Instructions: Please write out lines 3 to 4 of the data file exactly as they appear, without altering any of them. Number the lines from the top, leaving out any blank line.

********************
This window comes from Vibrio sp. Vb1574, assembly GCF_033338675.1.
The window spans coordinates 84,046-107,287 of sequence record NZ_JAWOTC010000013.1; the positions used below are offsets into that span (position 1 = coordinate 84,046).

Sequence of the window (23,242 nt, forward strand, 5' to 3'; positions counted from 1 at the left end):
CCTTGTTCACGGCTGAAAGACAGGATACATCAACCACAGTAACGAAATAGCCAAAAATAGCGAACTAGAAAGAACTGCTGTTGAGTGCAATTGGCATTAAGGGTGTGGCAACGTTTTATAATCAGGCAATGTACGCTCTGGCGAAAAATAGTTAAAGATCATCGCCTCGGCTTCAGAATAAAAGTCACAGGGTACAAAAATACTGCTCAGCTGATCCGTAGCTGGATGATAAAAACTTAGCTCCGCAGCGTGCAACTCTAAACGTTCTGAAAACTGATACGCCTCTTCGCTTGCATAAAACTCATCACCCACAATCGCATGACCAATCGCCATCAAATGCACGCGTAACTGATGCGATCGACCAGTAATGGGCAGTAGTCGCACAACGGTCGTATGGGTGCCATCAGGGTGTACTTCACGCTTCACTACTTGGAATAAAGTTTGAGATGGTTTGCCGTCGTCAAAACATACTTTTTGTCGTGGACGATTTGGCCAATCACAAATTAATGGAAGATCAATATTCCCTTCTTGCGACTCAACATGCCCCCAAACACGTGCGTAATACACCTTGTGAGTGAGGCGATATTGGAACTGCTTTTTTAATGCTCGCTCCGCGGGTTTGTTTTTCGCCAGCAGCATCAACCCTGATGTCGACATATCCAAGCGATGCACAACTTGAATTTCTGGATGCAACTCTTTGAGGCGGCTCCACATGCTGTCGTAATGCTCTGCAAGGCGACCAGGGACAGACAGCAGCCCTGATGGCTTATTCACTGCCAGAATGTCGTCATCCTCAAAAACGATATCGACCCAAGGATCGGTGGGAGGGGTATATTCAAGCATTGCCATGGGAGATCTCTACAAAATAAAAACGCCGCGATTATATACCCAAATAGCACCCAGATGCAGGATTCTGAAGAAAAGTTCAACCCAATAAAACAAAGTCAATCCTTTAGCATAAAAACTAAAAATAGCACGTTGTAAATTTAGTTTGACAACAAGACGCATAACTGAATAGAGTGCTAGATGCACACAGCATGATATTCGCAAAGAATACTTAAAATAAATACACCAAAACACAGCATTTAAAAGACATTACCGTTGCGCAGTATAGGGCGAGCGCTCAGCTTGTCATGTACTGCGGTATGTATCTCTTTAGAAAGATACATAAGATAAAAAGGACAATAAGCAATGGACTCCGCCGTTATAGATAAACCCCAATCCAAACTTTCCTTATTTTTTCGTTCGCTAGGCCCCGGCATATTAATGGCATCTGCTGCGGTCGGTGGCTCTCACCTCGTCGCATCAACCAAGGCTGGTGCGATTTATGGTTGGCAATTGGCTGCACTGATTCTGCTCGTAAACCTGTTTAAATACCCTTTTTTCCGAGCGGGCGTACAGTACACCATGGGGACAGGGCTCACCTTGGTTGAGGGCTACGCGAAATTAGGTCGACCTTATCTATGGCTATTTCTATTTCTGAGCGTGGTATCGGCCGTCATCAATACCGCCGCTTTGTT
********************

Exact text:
Sequence of the window (23,242 nt, forward strand, 5' to 3'; positions counted from 1 at the left end):
CCTTGTTCACGGCTGAAAGACAGGATACATCAACCACAGTAACGAAATAGCCAAAAATAGCGAACTAGAAAGAACTGCTGTTGAGTGCAATTGGCATTAAGGGTGTGGCAACGTTTTATAATCAGGCAATGTACGCTCTGGCGAAAAATAGTTAAAGATCATCGCCTCGGCTTCAGAATAAAAGTCACAGGGTACAAAAATACTGCTCAGCTGATCCGTAGCTGGATGATAAAAACTTAGCTCCGCAGCGTGCAACTCTAAACGTTCTGAAAACTGATACGCCTCTTCGCTTGCATAAAACTCATCACCCACAATCGCATGACCAATCGCCATCAAATGCACGCGTAACTGATGCGATCGACCAGTAATGGGCAGTAGTCGCACAACGGTCGTATGGGTGCCATCAGGGTGTACTTCACGCTTCACTACTTGGAATAAAGTTTGAGATGGTTTGCCGTCGTCAAAACATACTTTTTGTCGTGGACGATTTGGCCAATCACAAATTAATGGAAGATCAATATTCCCTTCTTGCGACTCAACATGCCCCCAAACACGTGCGTAATACACCTTGTGAGTGAGGCGATATTGGAACTGCTTTTTTAATGCTCGCTCCGCGGGTTTGTTTTTCGCCAGCAGCATCAACCCTGATGTCGACATATCCAAGCGATGCACAACTTGAATTTCTGGATGCAACTCTTTGAGGCGGCTCCACATGCTGTCGTAATGCTCTGCAAGGCGACCAGGGACAGACAGCAGCCCTGATGGCTTATTCACTGCCAGAATGTCGTCATCCTCAAAAACGATATCGACCCAAGGATCGGTGGGAGGGGTATATTCAAGCATTGCCATGGGAGATCTCTACAAAATAAAAACGCCGCGATTATATACCCAAATAGCACCCAGATGCAGGATTCTGAAGAAAAGTTCAACCCAATAAAACAAAGTCAATCCTTTAGCATAAAAACTAAAAATAGCACGTTGTAAATTTAGTTTGACAACAAGACGCATAACTGAATAGAGTGCTAGATGCACACAGCATGATATTCGCAAAGAATACTTAAAATAAATACACCAAAACACAGCATTTAAAAGACATTACCGTTGCGCAGTATAGGGCGAGCGCTCAGCTTGTCATGTACTGCGGTATGTATCTCTTTAGAAAGATACATAAGATAAAAAGGACAATAAGCAATGGACTCCGCCGTTATAGATAAACCCCAATCCAAACTTTCCTTATTTTTTCGTTCGCTAGGCCCCGGCATATTAATGGCATCTGCTGCGGTCGGTGGCTCTCACCTCGTCGCATCAACCAAGGCTGGTGCGATTTATGGTTGGCAATTGGCTGCACTGATTCTGCTCGTAAACCTGTTTAAATACCCTTTTTTCCGAGCGGGCGTACAGTACACCATGGGGACAGGGCTCACCTTGGTTGAGGGCTACGCGAAATTAGGTCGACCTTATCTATGGCTATTTCTATTTCTGAGCGTGGTATCGGCCGTCATCAATACCGCCGCTTTGTT